William: Stop rhino killing

The Duke of Cambridge has declared "action must be taken now" to stop the poaching of rhinos in Africa. He spoke out after five rhinos were killed in a fortnight at the Lewa Wildlife Sanctuary in Kenya, where he has been a regular visitor.

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Reserve 'determined' to combat rise in rhino poachers

Following a rise in rhino poaching, The Lewa Wildlife Conservancy, says it is more determined than ever to counter the threat from poachers in Kenya.

These incidents serve as a constant reminder of the harsh reality and rapidly escalating threat faced by rhinos. Lewa is now more than ever determined to counter these threats by increasing our security and monitoring efforts, reinforcing the important contribution that Lewa’s wildlife is making to local communities, and minimising the risk posed to the remaining rhino population.

– Lewa CEO Mike Watson

Founded in 1995, the Lewa Wildlife Conservancy spans 62,000 acres and holds 12 per cent of Kenya’s black rhino population and 20 per cent of the world’s Grevy’s zebras. The Duke of Cambridge spent part of his gap-year at the reserve and is understood to have proposed to Kate there in 2010.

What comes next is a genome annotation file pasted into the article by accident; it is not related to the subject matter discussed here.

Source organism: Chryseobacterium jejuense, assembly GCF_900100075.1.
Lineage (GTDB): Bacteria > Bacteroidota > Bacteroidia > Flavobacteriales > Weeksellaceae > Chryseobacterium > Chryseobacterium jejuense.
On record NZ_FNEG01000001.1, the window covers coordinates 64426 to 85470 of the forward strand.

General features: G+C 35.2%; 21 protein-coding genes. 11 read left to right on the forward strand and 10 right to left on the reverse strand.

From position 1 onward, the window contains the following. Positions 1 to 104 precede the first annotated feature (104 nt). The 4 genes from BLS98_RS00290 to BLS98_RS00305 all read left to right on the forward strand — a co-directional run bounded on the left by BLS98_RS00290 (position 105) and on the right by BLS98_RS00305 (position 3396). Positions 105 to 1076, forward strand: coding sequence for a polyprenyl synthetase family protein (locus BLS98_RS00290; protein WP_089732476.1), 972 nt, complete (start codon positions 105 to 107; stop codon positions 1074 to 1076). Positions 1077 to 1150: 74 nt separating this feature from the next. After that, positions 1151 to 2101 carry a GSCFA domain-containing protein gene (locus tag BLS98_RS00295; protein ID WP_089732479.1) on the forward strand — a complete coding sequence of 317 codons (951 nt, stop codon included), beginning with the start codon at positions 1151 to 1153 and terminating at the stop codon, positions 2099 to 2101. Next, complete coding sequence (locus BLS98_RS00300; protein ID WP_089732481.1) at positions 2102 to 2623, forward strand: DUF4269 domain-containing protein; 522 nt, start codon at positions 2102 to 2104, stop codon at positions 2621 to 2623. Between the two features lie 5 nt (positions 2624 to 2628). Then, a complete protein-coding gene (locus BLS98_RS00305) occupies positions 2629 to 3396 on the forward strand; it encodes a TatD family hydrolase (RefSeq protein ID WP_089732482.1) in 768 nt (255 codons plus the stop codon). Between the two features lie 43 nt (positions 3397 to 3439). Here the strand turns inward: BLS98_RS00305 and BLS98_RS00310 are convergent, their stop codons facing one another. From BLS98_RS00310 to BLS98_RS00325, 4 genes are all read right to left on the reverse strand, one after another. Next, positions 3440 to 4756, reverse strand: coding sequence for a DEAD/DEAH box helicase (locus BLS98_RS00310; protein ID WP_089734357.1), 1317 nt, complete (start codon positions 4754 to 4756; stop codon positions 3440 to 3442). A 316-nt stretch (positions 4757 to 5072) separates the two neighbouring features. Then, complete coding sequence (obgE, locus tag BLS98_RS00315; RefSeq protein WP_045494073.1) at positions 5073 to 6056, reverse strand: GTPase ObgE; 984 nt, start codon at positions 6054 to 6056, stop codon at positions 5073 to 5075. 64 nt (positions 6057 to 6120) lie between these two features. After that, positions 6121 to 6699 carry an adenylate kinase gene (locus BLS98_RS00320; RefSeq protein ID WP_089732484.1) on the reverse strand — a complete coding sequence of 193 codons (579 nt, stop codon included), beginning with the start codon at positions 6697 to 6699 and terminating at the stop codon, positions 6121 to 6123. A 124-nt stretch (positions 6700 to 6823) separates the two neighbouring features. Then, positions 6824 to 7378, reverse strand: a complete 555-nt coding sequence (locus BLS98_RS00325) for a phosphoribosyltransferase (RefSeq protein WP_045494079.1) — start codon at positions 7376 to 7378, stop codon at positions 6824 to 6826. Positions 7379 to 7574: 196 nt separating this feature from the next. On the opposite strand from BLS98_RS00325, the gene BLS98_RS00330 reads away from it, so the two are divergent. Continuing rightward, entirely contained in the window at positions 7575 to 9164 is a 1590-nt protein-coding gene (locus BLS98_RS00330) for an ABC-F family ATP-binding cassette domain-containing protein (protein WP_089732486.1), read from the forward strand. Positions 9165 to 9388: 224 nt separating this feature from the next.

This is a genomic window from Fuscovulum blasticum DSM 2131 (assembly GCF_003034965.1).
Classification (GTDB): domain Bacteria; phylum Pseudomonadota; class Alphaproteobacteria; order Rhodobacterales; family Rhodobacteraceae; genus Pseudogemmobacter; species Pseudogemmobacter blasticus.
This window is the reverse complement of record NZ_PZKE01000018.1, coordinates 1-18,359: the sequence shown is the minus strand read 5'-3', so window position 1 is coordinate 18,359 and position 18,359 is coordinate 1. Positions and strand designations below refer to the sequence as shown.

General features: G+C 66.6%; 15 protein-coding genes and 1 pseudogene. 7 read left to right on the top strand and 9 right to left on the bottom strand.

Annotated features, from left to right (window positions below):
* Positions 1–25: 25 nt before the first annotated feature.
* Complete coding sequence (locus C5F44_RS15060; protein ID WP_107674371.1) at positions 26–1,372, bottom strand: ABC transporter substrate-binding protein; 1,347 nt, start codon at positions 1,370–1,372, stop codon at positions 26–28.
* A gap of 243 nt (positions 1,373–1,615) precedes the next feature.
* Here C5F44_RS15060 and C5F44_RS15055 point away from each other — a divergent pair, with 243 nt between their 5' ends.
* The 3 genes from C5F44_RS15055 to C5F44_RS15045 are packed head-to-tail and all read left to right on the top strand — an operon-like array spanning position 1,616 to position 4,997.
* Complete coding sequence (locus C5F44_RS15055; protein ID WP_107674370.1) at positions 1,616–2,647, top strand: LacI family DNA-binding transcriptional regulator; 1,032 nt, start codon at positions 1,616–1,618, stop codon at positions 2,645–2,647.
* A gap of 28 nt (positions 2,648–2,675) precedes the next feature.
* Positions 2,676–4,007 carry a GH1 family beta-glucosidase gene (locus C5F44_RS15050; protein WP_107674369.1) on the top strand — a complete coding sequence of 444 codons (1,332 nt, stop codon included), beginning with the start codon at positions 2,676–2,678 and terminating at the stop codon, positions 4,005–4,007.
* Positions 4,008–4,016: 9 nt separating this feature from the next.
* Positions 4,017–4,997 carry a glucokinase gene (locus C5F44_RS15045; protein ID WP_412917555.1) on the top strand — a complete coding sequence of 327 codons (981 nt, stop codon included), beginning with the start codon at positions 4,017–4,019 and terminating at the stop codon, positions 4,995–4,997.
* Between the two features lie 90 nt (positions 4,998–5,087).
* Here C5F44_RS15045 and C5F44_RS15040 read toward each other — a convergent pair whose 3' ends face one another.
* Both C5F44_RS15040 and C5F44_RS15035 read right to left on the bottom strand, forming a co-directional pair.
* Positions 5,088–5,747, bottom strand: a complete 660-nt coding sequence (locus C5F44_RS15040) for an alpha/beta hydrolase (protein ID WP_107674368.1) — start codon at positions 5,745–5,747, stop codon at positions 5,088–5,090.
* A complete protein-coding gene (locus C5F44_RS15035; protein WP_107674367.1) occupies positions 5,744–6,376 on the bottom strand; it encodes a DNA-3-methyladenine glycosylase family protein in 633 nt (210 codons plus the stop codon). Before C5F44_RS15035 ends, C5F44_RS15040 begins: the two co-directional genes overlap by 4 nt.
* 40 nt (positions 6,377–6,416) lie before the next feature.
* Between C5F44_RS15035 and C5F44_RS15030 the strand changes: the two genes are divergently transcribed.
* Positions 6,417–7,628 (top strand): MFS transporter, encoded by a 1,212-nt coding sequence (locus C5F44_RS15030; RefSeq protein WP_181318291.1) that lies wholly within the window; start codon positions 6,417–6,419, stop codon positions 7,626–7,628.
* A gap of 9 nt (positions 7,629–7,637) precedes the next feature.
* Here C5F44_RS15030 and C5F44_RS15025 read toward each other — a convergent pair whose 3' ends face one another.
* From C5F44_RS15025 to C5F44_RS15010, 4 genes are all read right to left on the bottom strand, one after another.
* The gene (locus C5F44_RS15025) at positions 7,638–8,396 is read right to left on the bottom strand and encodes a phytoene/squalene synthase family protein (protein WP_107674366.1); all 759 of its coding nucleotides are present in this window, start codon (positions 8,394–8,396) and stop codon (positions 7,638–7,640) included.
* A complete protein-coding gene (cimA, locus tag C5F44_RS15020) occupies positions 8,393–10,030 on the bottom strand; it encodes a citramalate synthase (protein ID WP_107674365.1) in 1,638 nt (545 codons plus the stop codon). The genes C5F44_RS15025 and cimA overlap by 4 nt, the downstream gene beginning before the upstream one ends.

Duke of Cambridge calls for action over rhino poachers

The Duke of Cambridge has called for action following a rise in rhino poaching in Kenya. The Lewa Wildlife Conservancy - where Prince William proposed to Kate in 2012 - has reported that since the beginning of December five black rhinos have been killed at the reserve for their horns.

Prince William feeds a rhino in Lympne, Kent in June, 2012. Credit: Reuters

A St. James’s Palace Spokesman said: “Species conservation is something The Duke feels passionate about. He has been keeping a close eye on the poaching crisis, particularly involving Africa’s rhinoceros and elephants, and is alarmed by the increase in the numbers being illegally killed.

"Through his Patronage of Tusk and support of other conservation charities, The Duke will continue to take a close interest in the CITES process and use his position to highlight the need to harmonise the conservation of Africa’s wildlife with the needs of human beings.

“The Duke is concerned that action must be taken now to stem the tide before it is too late and these magnificent creatures become lost to the wild forever."

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